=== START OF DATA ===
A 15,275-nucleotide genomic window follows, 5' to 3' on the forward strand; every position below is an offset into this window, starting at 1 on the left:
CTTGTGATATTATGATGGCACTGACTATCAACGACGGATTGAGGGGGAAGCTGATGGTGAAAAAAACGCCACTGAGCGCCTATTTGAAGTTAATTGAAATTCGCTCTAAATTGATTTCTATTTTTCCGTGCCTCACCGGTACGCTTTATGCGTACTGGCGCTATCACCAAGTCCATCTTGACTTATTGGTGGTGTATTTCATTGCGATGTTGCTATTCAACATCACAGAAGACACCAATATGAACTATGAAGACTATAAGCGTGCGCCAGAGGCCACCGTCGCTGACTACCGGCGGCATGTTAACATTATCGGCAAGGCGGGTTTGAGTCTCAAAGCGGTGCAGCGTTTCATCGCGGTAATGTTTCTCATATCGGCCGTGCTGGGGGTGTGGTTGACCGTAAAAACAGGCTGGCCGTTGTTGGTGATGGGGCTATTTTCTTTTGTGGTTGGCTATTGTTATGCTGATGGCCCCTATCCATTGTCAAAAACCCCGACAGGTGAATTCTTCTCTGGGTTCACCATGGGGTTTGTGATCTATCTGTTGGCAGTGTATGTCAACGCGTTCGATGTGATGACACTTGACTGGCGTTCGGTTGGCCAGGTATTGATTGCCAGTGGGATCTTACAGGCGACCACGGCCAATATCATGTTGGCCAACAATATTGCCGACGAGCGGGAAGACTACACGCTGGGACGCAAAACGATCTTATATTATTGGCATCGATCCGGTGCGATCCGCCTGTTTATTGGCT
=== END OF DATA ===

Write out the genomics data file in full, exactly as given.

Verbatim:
A 15,275-nucleotide genomic window follows, 5' to 3' on the forward strand; every position below is an offset into this window, starting at 1 on the left:
CTTGTGATATTATGATGGCACTGACTATCAACGACGGATTGAGGGGGAAGCTGATGGTGAAAAAAACGCCACTGAGCGCCTATTTGAAGTTAATTGAAATTCGCTCTAAATTGATTTCTATTTTTCCGTGCCTCACCGGTACGCTTTATGCGTACTGGCGCTATCACCAAGTCCATCTTGACTTATTGGTGGTGTATTTCATTGCGATGTTGCTATTCAACATCACAGAAGACACCAATATGAACTATGAAGACTATAAGCGTGCGCCAGAGGCCACCGTCGCTGACTACCGGCGGCATGTTAACATTATCGGCAAGGCGGGTTTGAGTCTCAAAGCGGTGCAGCGTTTCATCGCGGTAATGTTTCTCATATCGGCCGTGCTGGGGGTGTGGTTGACCGTAAAAACAGGCTGGCCGTTGTTGGTGATGGGGCTATTTTCTTTTGTGGTTGGCTATTGTTATGCTGATGGCCCCTATCCATTGTCAAAAACCCCGACAGGTGAATTCTTCTCTGGGTTCACCATGGGGTTTGTGATCTATCTGTTGGCAGTGTATGTCAACGCGTTCGATGTGATGACACTTGACTGGCGTTCGGTTGGCCAGGTATTGATTGCCAGTGGGATCTTACAGGCGACCACGGCCAATATCATGTTGGCCAACAATATTGCCGACGAGCGGGAAGACTACACGCTGGGACGCAAAACGATCTTATATTATTGGCATCGATCCGGTGCGATCCGCCTGTTTATTGGCT